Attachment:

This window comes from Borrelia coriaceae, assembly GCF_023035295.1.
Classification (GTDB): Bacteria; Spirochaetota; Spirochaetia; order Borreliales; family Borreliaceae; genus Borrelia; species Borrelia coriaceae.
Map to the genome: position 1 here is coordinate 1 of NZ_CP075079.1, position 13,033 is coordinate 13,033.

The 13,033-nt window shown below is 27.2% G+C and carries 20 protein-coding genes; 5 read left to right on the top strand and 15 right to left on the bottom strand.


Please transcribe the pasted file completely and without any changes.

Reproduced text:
This window comes from Borrelia coriaceae, assembly GCF_023035295.1.
Classification (GTDB): Bacteria; Spirochaetota; Spirochaetia; order Borreliales; family Borreliaceae; genus Borrelia; species Borrelia coriaceae.
Map to the genome: position 1 here is coordinate 1 of NZ_CP075079.1, position 13,033 is coordinate 13,033.

The 13,033-nt window shown below is 27.2% G+C and carries 20 protein-coding genes; 5 read left to right on the top strand and 15 right to left on the bottom strand.